Somehow we have not yet published a single post from this year’s Michigan Beekeepers Association Spring Conference back in March. And there are only eight months left until the next one, which our past reporting performance indicates is not much time at all. Let us then hastily commence.


Dr. Milbrath of the Sandhill reprised her Plan for Varroa talk from last year to a large and interested audience. Having already written about last year’s version of this talk we need not repeat ourselves but we shall post a few useful links.

We have dawdled enough that a revised version of the talk is available for viewing along with other recordings of webinars from Michigan State University’s Pollinator Initiative.

And there is an education section on her apiary website with links to articles on many aspects of beekeeping. The most relevant to varroa are:

We hardly need write anything further but we shall anyway.

Having heard the talk before we were better able to note smaller points that were overshadowed by the main message in the first hearing.

Some of the beekeepers who avoid treating their bees do so out of an attempt to stay “organic” and avoid “chemicals”. However organic farming standards do not allow the farmer to withhold treatment from a sick animal even if that treatment is not organic. Do honey bees under our care deserve less than cows or sheep?

Suddenly high mite levels can occur to anyone at any time. If you have been monitoring and treating responsibly then it is not your fault. You can not control hitch-hiking varroa from other colonies.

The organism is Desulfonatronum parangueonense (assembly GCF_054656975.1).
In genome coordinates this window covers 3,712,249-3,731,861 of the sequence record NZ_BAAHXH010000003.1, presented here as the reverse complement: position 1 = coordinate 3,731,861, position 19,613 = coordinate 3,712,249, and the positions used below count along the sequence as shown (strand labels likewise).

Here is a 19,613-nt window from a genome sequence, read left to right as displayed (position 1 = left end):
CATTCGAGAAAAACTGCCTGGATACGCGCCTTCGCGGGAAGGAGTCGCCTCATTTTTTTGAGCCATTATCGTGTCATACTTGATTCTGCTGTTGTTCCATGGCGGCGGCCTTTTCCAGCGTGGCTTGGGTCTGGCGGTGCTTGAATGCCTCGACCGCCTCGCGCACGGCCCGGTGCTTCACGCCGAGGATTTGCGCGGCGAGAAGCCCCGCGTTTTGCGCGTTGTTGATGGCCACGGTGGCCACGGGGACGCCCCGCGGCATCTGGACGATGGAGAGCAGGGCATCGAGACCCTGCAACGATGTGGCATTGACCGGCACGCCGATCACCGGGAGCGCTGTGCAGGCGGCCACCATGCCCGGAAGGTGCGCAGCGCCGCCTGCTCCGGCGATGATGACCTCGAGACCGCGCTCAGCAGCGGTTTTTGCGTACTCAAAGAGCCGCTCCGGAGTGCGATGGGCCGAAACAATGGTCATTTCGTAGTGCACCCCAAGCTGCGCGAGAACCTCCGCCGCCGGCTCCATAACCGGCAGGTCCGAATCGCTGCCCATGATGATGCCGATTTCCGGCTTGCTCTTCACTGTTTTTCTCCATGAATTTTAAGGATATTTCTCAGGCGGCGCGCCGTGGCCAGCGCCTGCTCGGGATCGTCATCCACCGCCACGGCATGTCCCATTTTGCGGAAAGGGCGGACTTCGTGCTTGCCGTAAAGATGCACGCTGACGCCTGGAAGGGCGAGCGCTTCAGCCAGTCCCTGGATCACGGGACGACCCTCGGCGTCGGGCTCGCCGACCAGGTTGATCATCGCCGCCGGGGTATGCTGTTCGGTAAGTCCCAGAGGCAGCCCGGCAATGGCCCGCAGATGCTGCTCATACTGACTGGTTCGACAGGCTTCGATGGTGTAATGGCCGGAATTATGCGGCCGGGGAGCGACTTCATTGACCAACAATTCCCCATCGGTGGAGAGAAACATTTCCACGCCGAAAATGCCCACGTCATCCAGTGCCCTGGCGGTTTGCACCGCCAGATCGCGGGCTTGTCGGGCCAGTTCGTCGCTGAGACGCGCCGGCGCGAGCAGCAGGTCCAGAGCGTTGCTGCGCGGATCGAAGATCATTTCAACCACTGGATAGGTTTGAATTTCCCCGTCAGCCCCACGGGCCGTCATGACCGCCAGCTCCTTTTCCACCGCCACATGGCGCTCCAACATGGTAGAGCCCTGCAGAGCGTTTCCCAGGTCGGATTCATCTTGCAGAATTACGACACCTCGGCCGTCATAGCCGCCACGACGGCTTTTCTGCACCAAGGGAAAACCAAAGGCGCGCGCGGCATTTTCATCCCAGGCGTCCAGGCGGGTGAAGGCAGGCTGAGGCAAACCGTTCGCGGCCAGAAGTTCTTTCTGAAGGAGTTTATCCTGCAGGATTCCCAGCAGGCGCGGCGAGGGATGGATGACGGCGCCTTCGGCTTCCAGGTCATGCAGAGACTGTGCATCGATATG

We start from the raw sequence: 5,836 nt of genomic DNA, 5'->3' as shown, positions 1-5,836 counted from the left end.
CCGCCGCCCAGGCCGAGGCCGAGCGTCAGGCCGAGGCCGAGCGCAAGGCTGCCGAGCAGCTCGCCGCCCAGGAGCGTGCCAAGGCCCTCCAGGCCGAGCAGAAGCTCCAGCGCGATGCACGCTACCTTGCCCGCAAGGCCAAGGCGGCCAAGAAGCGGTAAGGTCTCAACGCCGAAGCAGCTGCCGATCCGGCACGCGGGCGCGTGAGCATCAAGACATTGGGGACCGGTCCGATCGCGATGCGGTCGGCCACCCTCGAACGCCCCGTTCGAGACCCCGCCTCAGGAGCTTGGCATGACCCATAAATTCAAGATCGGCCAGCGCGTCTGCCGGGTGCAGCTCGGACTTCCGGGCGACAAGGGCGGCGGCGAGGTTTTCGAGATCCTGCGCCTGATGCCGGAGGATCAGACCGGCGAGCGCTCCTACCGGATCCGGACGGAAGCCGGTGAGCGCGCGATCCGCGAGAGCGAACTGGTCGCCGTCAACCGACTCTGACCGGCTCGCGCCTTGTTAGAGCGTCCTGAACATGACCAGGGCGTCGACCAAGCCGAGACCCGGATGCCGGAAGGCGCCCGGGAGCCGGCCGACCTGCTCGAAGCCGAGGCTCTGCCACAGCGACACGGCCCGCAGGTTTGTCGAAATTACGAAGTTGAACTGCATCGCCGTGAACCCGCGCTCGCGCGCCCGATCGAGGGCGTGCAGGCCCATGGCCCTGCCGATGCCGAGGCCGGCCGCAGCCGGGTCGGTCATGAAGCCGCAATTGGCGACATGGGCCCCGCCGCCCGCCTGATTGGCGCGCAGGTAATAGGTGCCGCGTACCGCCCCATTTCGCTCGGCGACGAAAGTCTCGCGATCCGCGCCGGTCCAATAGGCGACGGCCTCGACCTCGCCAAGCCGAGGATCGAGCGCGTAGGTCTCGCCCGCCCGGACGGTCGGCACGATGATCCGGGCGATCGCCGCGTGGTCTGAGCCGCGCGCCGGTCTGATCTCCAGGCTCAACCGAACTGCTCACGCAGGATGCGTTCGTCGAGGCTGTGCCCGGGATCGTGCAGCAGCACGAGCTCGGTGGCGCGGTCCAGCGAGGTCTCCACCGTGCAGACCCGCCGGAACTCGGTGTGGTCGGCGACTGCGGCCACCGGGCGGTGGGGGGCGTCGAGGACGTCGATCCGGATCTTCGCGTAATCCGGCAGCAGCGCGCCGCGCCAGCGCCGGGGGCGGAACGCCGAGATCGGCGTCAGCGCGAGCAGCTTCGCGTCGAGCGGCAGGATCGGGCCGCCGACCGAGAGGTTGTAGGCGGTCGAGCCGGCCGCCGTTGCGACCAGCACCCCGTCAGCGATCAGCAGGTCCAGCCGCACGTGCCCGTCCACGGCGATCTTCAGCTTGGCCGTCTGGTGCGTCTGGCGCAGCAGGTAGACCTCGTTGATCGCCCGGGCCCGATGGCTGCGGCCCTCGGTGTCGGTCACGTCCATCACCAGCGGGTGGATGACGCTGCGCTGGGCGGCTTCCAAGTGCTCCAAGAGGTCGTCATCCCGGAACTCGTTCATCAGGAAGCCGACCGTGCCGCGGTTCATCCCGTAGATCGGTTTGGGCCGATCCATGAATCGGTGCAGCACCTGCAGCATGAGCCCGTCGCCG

Although unnecessary treatments are to be avoided, allowances can be made for overwhelmed first-year beekeepers, who have so much to learn. Such a beek may simply treat by the calendar to keep varroa levels low while acquiring the skills to monitor in the next year.

Mite levels do tend to spike in the fall. Bees are reducing their population while the mites continue to increase theirs so the measure of mites per bee rises quickly. If you have observed this in previous seasons then using your local knowledge to treat in anticipation is permissible.

In a similar vein if you have lost colonies to varroa in previous years then treating by calendar to keep levels down is not “treatment”. It is “control”.

Let us end with a few words about our own monitoring. Wee Angharad has not yet suffered the indignity of a sugar roll. Dorcas a month ago scored zero mites in the sample. We shall be retesting her soon. Beatrix and Clarissa were tested just last week and also scored zero mites. We can hardly believe the low scores but it is yet early and they have each had a brood break for one reason or another. We shall remain vigilant.